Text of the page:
China's first significant imports of corn from the United States have been arriving. Is this the beginning of a new era of China as a corn importer, or is it a temporary phenomenon?
No one knows for sure, but an article by Cheng Guoqiang, an advisor to the State Council, sheds some light on the situation and what policymakers are thinking.
The article, published in a communist party publication on May 28, describes corn price increases as "abonormal price fluctuations." Cheng asserts that rising corn prices do not reflect a short supply of corn. China has plenty of corn in reserve, so he says. These "abnormal price fluctuations arise from a complicated mechanism."
Unfortunately, outsiders looking at official statistics will mistakenly conclude that rising prices reflect rising demand. The corn production estimate for last fall published in China's Statistical Abstract is 163.97 mmt, down just 1.2% from the previous year. However, Cheng makes no reference to the official number, instead citing other estimates that production was down about 10% nationally, and down 20%-25% in major production areas of the northeast.
A 10% decrease would be more than 16 mmt. If we suppose that the price-elasticity of demand for corn in China is -0.5, a 10% decrease in supply implies a 20% increase in price--not far off from the actual increase over the past year.
Cheng asserts that no one anticipated a poor corn harvest, but market advisory services were sending around reports and photos from crop tours showing fields in the northeast and ears of corn decimated by drought. This doesn't inspire much confidence in China's agricultural advisors and their so-called "early warning systems."
When evaluating China's corn market, it is important to keep in mind that the market had such a big surplus in the previous year that the government had to buy up 35 mmt of corn--over 20% of the harvest--to support prices. Cheng cites this price support policy as one of the factors putting upward pressure on corn prices.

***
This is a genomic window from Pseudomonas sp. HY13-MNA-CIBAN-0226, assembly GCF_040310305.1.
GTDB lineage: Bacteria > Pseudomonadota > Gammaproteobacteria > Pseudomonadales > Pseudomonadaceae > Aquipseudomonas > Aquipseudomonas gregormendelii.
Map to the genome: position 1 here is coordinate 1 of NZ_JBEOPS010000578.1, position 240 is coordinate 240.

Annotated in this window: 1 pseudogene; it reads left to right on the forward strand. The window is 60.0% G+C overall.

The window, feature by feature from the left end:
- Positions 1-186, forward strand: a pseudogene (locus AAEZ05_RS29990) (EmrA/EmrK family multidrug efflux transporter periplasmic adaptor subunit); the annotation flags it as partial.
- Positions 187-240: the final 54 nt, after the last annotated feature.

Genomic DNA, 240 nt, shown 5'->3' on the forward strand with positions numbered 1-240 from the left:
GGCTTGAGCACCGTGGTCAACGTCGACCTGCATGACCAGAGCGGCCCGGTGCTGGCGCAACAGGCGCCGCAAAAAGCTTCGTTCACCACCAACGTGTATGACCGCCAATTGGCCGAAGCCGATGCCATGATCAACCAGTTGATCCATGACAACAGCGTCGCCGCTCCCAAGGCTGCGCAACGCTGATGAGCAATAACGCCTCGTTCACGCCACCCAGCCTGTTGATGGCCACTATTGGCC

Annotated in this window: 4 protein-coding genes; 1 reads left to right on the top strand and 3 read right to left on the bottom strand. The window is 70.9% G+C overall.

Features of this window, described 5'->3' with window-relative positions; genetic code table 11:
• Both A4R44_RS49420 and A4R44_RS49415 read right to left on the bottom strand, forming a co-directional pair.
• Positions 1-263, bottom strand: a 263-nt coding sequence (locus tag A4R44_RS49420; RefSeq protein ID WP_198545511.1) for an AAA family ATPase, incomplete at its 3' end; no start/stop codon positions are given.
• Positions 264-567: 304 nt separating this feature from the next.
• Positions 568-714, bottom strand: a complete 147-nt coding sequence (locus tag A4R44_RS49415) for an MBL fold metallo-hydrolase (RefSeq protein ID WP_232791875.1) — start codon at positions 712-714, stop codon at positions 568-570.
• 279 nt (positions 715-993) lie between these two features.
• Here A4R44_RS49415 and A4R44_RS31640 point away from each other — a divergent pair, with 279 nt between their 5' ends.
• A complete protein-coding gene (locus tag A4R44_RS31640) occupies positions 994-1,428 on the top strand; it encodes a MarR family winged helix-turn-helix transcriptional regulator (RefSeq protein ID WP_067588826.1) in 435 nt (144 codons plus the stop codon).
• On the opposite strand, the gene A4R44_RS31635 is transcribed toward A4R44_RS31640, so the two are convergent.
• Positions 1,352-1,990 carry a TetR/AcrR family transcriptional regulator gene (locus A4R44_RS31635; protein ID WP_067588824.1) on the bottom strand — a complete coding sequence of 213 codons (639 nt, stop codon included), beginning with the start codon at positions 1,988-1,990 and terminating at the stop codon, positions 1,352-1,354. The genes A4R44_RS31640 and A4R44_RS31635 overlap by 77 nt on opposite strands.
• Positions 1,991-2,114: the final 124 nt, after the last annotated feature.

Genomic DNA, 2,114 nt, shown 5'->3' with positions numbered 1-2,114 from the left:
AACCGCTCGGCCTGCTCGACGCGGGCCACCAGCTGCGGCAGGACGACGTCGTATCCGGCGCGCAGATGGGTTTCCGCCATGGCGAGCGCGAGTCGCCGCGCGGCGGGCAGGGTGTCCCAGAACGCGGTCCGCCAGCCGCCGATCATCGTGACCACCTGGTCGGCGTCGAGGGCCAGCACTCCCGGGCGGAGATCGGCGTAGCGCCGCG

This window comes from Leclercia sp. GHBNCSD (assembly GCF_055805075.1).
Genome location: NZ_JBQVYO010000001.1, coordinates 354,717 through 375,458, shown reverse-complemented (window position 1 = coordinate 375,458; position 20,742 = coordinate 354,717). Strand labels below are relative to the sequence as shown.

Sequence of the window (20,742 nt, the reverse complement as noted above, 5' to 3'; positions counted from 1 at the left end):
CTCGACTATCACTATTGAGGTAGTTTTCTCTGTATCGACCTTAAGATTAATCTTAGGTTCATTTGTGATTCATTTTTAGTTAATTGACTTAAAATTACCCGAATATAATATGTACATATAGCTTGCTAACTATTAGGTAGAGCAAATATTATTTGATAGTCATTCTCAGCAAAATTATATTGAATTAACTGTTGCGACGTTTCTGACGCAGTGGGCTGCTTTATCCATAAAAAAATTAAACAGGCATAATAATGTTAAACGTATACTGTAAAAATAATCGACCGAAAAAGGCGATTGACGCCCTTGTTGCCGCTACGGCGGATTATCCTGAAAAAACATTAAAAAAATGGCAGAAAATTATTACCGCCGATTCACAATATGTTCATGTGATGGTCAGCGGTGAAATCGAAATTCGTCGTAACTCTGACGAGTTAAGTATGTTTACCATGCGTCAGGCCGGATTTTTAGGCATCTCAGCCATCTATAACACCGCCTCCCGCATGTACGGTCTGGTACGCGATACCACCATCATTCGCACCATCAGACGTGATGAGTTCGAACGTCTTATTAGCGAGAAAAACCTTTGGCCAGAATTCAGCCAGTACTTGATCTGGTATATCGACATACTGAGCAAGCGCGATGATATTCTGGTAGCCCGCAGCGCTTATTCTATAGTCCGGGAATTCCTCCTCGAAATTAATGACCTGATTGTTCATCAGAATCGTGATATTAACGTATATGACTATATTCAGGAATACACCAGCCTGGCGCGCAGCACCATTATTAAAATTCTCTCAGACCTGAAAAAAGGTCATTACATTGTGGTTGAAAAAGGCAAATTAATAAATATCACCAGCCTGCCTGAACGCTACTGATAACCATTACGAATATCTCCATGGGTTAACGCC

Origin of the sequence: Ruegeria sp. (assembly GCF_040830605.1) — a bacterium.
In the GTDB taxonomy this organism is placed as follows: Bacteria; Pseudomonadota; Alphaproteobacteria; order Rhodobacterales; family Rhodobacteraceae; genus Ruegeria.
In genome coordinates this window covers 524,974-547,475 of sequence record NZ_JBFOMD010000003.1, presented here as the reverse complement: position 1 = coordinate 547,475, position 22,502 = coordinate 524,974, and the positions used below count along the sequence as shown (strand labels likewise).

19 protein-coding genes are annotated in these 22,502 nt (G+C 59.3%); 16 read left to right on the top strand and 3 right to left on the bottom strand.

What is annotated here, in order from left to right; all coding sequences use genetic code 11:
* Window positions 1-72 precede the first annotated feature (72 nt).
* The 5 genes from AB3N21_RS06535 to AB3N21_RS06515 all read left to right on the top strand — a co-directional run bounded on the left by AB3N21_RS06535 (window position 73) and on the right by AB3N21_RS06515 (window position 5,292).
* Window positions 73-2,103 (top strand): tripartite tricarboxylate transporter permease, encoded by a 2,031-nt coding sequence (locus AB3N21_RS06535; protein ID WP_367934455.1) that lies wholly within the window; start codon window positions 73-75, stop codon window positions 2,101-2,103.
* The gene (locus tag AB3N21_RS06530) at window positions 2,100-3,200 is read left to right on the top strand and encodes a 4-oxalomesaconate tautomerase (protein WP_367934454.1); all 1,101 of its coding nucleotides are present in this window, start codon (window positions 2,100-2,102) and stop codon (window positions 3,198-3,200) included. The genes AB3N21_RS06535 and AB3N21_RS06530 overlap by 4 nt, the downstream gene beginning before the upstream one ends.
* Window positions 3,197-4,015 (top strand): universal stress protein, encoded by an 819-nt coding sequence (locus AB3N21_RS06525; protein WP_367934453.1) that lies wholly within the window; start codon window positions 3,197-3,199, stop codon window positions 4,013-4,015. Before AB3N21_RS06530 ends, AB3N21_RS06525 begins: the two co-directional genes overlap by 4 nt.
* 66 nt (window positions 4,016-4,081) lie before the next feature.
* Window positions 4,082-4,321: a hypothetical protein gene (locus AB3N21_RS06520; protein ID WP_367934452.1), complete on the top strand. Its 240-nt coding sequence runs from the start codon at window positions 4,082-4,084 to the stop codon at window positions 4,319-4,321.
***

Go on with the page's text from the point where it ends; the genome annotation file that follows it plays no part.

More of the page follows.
Cheng brings out the speculation bogeyman. Farmers anticipated higher prices, and with less cash-flow pressure due to improved rural financial services, they were not under pressure to sell. Thus, they held their grain off the market. Purchasers, also anticipating rising prices, tried to stock up on corn.
Another factor cited by Cheng is poor logistics. He says that a certain number of rail cars are reserved for emergencies, which constrained the capacity to transport corn out of the northeast. This doesn't square with what actually happened. At times there was so much corn flowing south (helped by a transportation subsidy) that there was an unusualy inversion of prices between the south and north.
Cheng worries that rising corn prices could set off a chain of price increases in pork and other commodities that would feed inflationary expectations.
Cheng also warns that rising domestic corn prices create "import pressure."
Cheng warns, "We need to pay close attention to the possibility of large-scale import of corn" that could reduce corn prices and discourage farmers from planting corn next spring.
The article concludes with a series of recommendations about avoiding "over regulation of the market," moving more corn around the country through government channels, keeping reserves under centralized control. Cheng recommends that the government should "...strengthen import control, be on guard against impacts of foreign corn on the domestic market."
If China has a normal corn harvest this fall and prices start to drop, corn imports will prove to be a temporary phenomenon.